Although all elephants have a number of similarities,
African elephants are different from
Asian elephants. The highly muscular trunk is
common to both and is described as a modified
nose. Elastic, cartilaginous tissue cushions the
soles of the feet, making elephants silent walkers
that can move up to twenty-five miles per hour.
Elephants lose body heat through their ears.
Adult African elephants can weigh up to 1,500
pounds. They have large ears and two fingerlike
lips at the tips of their trunks. Anatomically, the
African elephant has a concave back, with shoulders
that rise above the head. In this species, both
sexes have tusks.
Adult Asian elephants can weigh eleven thousand
pounds. They have smaller ears and one lip
at the tip of the trunk. Anatomically, the Asian elephant
has a convex back with shoulders that lie
below the bulbous head. In this species, some
males have tusks. Easier to domesticate than the
African variety, Asian elephants are used for
transport and logging. Their trunks have a characteristic
flexibility and a greater range of motion
that makes them more suitable for such activities.
Asian elephants are an endangered species, and
African elephants are a threatened species, because
of destruction to their habitat and illegal
poaching for their valuable ivory tusks.
The elephant is a herbivore that consumes up to four hundred pounds of vegetation per day. Large molars chew vegetation, which may take up to nineteen hours to digest. Molar teeth do not all erupt at once; when one molar wears down, it is replaced by a new one. This replacement happens six times, and after that the elephant may starve to death. The trunk serves to siphon up gallons of water to facilitate digestion and ensure hydration. These animals are unselective browsers that use their tusks to chisel away tree bark and, in the process, often uproot trees. Over time, these destructive habits can transform the ecology of the environment.
Protection, Defense, and Communication
Elephants use their tusks for defense and sharpen them on tree bark.Anaggressive elephant will fan out its ears, kick sand, sway from side to side, and trumpet and scream when angry and excited. Males travel with female herds until puberty. At approximately twelve years of age, males leave female herds and form smaller male herds. Mature males join a herd when a female is in heat. Older males are solitary. Amatriarch leads the herd, which is mainly female. Males in musth and females in heat advertise their condition by producing infrasonic rumbles not audible to humans. Since elephants have poor eyesight and hearing, these sounds allow for long-distance coordination of mating.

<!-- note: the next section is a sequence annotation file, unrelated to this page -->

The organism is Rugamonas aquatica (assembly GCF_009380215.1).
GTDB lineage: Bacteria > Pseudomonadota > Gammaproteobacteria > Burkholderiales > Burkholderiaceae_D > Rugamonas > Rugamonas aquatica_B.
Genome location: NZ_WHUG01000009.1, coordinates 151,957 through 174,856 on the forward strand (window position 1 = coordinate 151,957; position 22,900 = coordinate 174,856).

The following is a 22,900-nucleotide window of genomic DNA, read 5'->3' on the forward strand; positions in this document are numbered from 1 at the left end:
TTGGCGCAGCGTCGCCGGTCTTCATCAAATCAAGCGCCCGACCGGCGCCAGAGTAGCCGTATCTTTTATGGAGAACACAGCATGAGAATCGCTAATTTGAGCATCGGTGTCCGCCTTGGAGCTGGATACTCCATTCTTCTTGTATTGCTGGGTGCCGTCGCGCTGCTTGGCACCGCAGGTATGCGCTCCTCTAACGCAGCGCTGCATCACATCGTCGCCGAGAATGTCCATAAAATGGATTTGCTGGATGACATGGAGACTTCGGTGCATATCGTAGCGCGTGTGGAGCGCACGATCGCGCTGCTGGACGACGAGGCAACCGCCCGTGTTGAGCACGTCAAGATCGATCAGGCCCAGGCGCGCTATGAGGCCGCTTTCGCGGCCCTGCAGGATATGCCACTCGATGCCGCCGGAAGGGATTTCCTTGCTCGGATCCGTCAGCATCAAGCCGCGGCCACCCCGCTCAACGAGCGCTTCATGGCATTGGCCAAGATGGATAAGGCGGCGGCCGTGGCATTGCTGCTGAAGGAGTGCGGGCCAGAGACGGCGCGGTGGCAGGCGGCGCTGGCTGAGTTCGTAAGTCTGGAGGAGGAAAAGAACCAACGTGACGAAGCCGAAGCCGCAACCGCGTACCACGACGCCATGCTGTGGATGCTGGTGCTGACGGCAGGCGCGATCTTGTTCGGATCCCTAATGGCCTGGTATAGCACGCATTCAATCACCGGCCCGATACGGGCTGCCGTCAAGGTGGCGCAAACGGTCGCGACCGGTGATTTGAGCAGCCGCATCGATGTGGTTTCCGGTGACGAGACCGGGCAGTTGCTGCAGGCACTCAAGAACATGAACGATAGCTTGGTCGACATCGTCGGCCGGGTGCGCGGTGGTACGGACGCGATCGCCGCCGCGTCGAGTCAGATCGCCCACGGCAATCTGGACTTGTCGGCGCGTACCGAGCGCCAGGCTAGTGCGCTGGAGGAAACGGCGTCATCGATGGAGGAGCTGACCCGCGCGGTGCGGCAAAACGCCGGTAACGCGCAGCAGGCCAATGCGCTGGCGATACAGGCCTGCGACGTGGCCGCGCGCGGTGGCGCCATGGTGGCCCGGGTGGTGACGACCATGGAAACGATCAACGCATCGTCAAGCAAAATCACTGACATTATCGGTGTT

Reproduction and Birth
Elevated testosterone levels cause notable physical changes in elephants. The male secretes fluid down the sides of his face from the temporal glands. He also dribbles urine that often stains the insides of his hind legs. The male is now ready to mate: He is in a musth state. The male in musth is hostile and aggressive toward other males, viewing them as competitive suitors in his quest to mate successfully. Meanwhile, the female's urine emits a distinct odor that invites the male's advances. A male interprets a female's readiness to mate through his Jacobson's organ. Females mate once every three to five years. A female will exhibit aggressive behavior, including fighting to kill, when aggressors threaten her calves. Elephants also grieve the death of the aggressor soon after they have killed it. They may cover the dead animal with leaves and sand. This is noteworthy, as such behavior is rare in the animal kingdom. Elephants are extremely intelligent mammals. Aggressive and defensive, protective and devoted to their young, elephants are majestic herbivores with muscular, serviceable trunks and magnificent ivory tusks.
Family: Elephantidae (modern elephants)
Genus and species: Loxodonta africana (African elephant), Elephas maximus (Asian elephant)
Geographical location: African elephants are abundant south of the Sahara desert; Asian elephants occur in India, Sri Lanka, and south and east to Sumatra
Habitat: Mostly forest and savanna biomes, which are never far from water
Gestational period: Twenty-two months
Life span: Sixty years in the wild; eighty years in captivity
Special anatomy: Gray coloration; massive head with trunk and tusks; large, flaplike ears
Copyright © 2014 Animalia Life | All rights reserved